Protect children from harmful material and people on the Internet

Updated: 09/12/2023 by Computer Hope
Child on the Internet

Some web pages and Internet content are unsuitable for all audiences. Below are steps to protect your child from material on the Internet that is harmful or unsuitable for children.


Talk to your children about the dangers of the Internet and what they should not do while on the Internet. Below is a basic listing of what you may consider discussing with your child.

Personal information

Never share personal information about yourself in chat rooms, on web pages, or with online forms. Examples of personal information include age, physical description, selfies, phone numbers, e-mail and webcam addresses, usernames, or location related information. Additionally, information like passwords, Internet service provider name, where you attend school, and your grade should also not be shared.


Less obvious things, such as a picture containing a license plate or the name of a children's sports team, can also be used to determine someone's location.

Never meet someone

Never agree to meet an individual from the Internet without the parents or guardian at the agreed meeting location.

Internet purchases

Never enter an area that costs money, requires a credit card, requires personal information, or asks for passwords. If you're using dial-up to connect to the Internet, never hang up and dial another number without permission from a parent.


Never accept a file or download from another user.

Web page

Do not visit web pages sent to you in an e-mail, chat, or instant messenger without a parent or guardian present.


Never accept any gift from users you meet online.


Don't give out your friend's information as it could be tied to you.

Personal pictures

Never send someone a personal picture online or on a smartphone.

Talking about sex or provocative images

When online, don't talk about sex, post provocative images, or tease other people online.

Talk to you

If your child ever witnesses something that upsets them or makes them uncomfortable, make sure they know it's okay to talk with you about anything.

Monitor use

Monitor or browse the Internet with your kids, and try to keep the computer in an open area. Don't allow your child to have a computer in their room. If you need to monitor your children's use while away, consider a third-party filter to protect your computer from inappropriate sites. See the Internet filters section for a listing of these programs.


With mobile devices like smartphones and tablets, it can be more difficult to monitor your child's Internet use. To help protect them on these devices, consider disabling Wi-Fi at night or having all charging cables in a public place like the kitchen.

If you are using a new version of Windows, we highly recommend trying the Family Safety program included with Windows. Older versions of Windows running Microsoft Internet Explorer can also protect their family from harmful material by enabling Internet Explorer Content Advisor.

View Internet history

Make sure your child is not viewing appropriate pages by looking at the Internet browser's history, or ensure they are not deleting the history to hide what they are viewing.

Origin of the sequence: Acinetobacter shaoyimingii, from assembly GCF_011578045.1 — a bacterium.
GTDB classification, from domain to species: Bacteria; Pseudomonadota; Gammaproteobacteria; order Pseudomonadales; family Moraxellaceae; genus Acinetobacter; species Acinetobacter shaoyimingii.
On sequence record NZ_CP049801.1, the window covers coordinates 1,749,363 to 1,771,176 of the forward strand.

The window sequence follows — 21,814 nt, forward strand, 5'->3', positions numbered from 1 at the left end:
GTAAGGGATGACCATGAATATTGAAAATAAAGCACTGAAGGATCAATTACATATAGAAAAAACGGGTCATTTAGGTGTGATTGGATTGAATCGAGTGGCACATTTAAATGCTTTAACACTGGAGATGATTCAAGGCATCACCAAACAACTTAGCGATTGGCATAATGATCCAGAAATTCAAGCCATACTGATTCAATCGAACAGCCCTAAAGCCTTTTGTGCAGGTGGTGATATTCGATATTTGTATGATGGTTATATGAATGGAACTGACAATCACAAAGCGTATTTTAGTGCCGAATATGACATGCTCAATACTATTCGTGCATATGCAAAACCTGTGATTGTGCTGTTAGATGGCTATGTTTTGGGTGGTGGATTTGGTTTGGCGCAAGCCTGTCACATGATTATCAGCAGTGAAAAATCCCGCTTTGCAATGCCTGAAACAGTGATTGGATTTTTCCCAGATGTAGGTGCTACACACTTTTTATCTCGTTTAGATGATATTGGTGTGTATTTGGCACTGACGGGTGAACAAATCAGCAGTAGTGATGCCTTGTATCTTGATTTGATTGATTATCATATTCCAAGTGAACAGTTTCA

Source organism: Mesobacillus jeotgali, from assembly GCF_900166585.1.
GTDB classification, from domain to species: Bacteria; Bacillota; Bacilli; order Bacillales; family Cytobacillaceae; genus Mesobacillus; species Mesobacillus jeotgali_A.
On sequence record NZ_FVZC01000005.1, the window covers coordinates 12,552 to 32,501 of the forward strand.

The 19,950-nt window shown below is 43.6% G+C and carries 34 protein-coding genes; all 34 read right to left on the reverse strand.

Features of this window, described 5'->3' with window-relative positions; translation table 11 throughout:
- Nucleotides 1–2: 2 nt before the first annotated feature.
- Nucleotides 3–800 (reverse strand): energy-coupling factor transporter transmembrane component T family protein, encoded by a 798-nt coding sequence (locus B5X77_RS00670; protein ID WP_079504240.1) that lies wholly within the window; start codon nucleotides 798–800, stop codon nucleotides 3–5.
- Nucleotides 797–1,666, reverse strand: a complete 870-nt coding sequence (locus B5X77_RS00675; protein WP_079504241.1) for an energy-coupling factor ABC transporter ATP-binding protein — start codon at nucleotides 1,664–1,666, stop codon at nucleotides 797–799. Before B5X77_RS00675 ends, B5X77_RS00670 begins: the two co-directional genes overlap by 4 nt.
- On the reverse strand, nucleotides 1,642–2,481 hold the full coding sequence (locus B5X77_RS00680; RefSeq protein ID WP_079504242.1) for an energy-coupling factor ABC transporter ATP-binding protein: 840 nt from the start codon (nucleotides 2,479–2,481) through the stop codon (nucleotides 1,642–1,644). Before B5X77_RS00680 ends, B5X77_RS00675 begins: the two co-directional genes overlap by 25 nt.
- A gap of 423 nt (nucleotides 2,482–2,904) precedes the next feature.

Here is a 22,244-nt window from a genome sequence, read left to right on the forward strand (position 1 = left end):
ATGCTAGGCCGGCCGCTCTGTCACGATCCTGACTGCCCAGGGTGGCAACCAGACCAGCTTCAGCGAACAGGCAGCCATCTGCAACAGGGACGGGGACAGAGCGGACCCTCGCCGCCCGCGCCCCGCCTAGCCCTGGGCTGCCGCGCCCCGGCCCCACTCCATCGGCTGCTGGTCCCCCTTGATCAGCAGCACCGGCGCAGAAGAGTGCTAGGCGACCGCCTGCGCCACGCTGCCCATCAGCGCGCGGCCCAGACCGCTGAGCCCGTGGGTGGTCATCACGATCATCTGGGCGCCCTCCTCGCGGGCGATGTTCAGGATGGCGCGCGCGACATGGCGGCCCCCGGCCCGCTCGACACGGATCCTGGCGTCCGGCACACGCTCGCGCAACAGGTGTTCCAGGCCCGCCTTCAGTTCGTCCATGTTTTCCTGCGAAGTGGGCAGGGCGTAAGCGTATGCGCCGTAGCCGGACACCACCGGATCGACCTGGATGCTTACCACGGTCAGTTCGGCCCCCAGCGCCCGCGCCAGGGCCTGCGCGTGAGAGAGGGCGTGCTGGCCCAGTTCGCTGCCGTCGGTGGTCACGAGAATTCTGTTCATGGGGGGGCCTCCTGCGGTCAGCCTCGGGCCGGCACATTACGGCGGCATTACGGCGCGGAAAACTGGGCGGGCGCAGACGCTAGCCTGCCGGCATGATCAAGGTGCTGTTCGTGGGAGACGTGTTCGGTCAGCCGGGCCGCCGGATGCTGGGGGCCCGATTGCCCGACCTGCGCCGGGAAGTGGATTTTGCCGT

Look at the browser address bar or location bar for additional information about what was typed in the browser address bar.


If your child is viewing web pages in incognito mode, it is not saved to the history.

View IM buddies

If your computer has an Instant Messenger program, carefully review your child's friend or buddy list.

Social networking sites

Social networking sites such as Facebook, Instagram, Snapchat, and MySpace are popular amongst younger users because they allow them to communicate with friends over the Internet. Unfortunately, these locations are also frequently visited by online predators because of online pictures and personal information posted by many of the users participating in them. If you allow your children to use these sites, ensure they are not posting personal information about themselves. We also strongly encourage parents or the child who set up the account to set their profile to private so only their friends and family can view the profile.

Become their friend

If your child is on a social networking site, join the same network and become their friend or follow them. Doing this is a great way to see what your child is doing and posting.

Know the lingo

The Internet contains acronyms, lingo, codes, and other terms to disguise what is being said. See the top 10 terms every parent should know for commonly used terms and codes with links to further information.

Disable webcams

Computer webcam

If your computer has any digital camera or webcam connected, restrict your child from using it without your presence. Or, disconnect or turn it off when it's not being used. Placing a piece of paper over the camera is also not a bad idea.

Watch school websites

Watch your child's school web page for any personal information about your kids, such as pictures of a student, full name, address, etc. This information is found using search engines if a predator knows your child's full name, school, or grade.

Protect them in games

Many children and adults play online games and watch others play online games on Twitch. Like the Internet, children should not give out personal information to other players or trade in-game items for in-game services or real-life personal information.